VIDA, founded in 2009 to encourage dialogue about gender issues as they relate to the literary arts, hoped that by seeing irrefutable, black-and-white numbers, editors wouldn’t be able to deny or rationalize gender gaps in their publications. But the third year of “The Count” shows little change for most included publications.
Many publishers have apparently ignored VIDA’s numbers, or worse, Amy King of VIDA writes: “I fear the attention we’ve already given them has either motivated their editors to disdain the mirrors we’ve held up to further neglect or encouraged them to actively turn those mirrors into funhouse parodies at costs to women writers as yet untallied.”
“Reason hasn’t worked,” she writes in response to the 2012 data, a reflection of “gross (& indecent) neglect of female writers’ work.”
VIDA’s 2012 graphs show the number of female book reviewers, women’s bylines and reviews of books by female authors at 15 different journals, including The New Yorker, The Atlantic, The Times Literary Supplement and The New York Times Book Review. Most remained relatively consistent in their year-to-year stats, though Harper’s notably decreased its percentage of female book reviewers from 30 percent last year to just under 10 percent this year.
While Granta, The New York Review of Books and The New York Times Book Review increased their female bylines after VIDA’s first publication, these numbers fell again in the most latest tally, Alyssa Rosenberg noted.
“Gains were followed by reversals, proof that gains were ephemeral rather than systemic, more likely the result of a random fluctuation than a renewed commitment to bring diversity of ideas in the door by diversifying the authors who would author them up,” she writes.
After VIDA’s first byline count in 2010, editors such as David Remnick of The New Yorker proclaimed “we’ve got to do better.” Three years later, the magazine’s pieces are still 74 percent male.
Recently, the Women’s Media Center’s 2013 Status of Women in U.S. Media report also found that men’s front-page bylines covering the 2012 presidential election outnumbered women’s 3-to-1 — a “crisis,” the report says. The report also said that female presence in newsroom remains unchanged by percentage since 1999, when women only made up 37 percent of newspaper staffs.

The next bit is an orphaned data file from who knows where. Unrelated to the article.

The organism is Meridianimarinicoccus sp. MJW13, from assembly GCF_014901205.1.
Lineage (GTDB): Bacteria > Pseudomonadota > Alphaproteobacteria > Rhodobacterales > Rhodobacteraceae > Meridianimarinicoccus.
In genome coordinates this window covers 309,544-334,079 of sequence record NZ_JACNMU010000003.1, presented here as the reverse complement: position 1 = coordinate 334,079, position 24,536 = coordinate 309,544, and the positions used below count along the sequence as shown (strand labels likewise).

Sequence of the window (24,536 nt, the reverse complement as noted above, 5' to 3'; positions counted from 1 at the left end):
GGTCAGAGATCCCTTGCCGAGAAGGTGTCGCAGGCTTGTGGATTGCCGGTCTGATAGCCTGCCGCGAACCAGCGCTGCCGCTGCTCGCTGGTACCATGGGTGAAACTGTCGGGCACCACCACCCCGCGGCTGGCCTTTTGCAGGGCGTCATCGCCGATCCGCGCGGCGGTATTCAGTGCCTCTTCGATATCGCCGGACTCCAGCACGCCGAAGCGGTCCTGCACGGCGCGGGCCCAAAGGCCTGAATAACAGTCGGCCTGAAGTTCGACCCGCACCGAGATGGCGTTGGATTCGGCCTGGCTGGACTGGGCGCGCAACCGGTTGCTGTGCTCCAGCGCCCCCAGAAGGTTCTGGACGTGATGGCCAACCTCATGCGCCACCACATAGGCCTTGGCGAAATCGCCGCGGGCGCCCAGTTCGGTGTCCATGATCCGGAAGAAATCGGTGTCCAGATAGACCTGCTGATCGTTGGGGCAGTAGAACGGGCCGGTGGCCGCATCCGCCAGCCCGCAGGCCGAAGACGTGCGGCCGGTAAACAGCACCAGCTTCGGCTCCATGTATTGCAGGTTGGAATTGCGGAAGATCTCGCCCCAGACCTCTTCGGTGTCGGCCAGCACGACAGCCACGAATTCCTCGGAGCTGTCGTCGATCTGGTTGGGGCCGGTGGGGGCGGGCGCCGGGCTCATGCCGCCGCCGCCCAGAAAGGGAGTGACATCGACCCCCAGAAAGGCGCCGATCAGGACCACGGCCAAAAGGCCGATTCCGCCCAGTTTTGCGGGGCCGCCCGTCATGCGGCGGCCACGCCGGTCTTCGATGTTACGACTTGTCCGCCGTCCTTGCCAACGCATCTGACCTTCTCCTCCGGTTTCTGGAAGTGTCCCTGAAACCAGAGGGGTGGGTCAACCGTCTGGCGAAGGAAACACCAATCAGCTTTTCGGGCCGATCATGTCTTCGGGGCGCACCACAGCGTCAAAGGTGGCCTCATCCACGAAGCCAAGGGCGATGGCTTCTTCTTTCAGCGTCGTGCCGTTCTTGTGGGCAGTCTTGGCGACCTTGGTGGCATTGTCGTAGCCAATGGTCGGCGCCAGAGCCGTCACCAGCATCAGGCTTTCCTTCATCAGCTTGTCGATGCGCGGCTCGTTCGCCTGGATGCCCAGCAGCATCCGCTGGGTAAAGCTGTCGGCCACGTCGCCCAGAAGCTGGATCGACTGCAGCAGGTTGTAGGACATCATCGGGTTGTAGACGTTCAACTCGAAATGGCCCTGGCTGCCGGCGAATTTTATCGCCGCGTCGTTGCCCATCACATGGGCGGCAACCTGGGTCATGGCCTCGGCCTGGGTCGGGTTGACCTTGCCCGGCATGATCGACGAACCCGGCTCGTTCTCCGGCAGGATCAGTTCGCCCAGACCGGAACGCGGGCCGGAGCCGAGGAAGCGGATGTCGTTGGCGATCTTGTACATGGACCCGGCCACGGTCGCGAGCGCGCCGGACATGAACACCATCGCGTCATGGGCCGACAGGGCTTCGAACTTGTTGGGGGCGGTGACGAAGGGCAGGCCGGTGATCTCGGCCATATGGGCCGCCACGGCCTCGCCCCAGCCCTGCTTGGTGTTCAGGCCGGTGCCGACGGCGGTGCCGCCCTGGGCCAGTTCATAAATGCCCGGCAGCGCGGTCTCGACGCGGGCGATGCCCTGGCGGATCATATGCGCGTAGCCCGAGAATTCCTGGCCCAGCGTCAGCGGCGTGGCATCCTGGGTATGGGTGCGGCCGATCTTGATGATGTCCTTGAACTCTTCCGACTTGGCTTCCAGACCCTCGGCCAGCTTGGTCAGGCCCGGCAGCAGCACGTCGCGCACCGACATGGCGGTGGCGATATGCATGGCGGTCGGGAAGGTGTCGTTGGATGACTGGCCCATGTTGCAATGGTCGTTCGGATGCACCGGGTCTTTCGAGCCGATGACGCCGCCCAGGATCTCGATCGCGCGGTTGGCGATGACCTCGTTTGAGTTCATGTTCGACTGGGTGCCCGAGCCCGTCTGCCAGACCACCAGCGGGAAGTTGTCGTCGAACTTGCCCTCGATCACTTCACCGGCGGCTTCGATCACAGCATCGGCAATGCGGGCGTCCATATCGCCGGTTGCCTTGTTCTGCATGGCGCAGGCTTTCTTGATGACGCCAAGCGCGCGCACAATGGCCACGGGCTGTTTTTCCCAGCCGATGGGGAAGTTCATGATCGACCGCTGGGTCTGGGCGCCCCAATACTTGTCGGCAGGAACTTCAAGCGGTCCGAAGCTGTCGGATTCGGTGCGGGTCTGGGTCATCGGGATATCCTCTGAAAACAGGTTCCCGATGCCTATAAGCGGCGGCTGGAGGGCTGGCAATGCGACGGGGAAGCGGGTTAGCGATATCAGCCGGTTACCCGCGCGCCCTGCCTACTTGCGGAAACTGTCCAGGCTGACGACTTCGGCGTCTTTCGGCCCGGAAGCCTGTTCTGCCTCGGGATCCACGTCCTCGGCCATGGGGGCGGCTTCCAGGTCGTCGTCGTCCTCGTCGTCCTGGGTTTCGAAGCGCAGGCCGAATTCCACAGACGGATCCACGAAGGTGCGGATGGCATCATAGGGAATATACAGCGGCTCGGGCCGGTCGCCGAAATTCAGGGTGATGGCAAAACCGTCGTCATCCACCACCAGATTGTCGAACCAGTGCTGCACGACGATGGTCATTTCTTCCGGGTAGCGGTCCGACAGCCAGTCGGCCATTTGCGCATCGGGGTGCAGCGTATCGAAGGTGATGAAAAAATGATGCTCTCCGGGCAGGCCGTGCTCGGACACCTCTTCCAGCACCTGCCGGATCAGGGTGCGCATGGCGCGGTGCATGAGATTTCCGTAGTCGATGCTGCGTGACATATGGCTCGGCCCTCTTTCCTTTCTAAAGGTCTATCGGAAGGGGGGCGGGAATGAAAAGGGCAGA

While VIDA’s latest data paints an overall dark picture, King lauded Tin House, The Boston Review, Threepenny and Poetry for making strides in their inclusion of women, even if they are small steps. King noted Tin House is setting an example for other literary magazines — last year 57 percent of their pieces were authored by women, making them the only publication in VIDA’s survey with more contributions from women than men.
Tin House’s statistics were no accident: Editor Rob Spillman said after seeing VIDA’s earlier data, his group was driven to action.
“It has been a total editorial team effort, and each editorial meeting we take a look at our upcoming issues to see where we are for balance,” he told Flavorwire.
“What I found interesting was that we had all assumed that we were gender balanced, when in fact we weren’t. Now, with a concerted effort, we know that we are.”
Spillman said Tin House learned that while they solicited submissions from an equal number of men and women writers, once declined, women writers were five times less likely to resubmit. Now, editors focus on asking female writers to resubmit.
“We basically stopped asking men, because we knew they were going to submit anyway,” Spillman said.
In response to VIDA’s data, editors have listed excuses for the gender gap: “some sort of a historical hangover from past years,” Ellen Rosenbush of Harper’s said; “opinion journalism disproportionately attracts men,” Jonathan Chait of The New Republic said. Editors claim that “women don’t come forward,” novelist Jenny Turner said.
But regardless, the figures portray a stark reality — and that portrait has not been enough to provoke lasting change. “Three years of stagnation is a sign that we need different tactics,” Rosenberg writes.
And, as King pointed out, readers’ spending power may be the key. “Publishers can ignore the numbers,” she said, “and we can choose not to buy their publications.”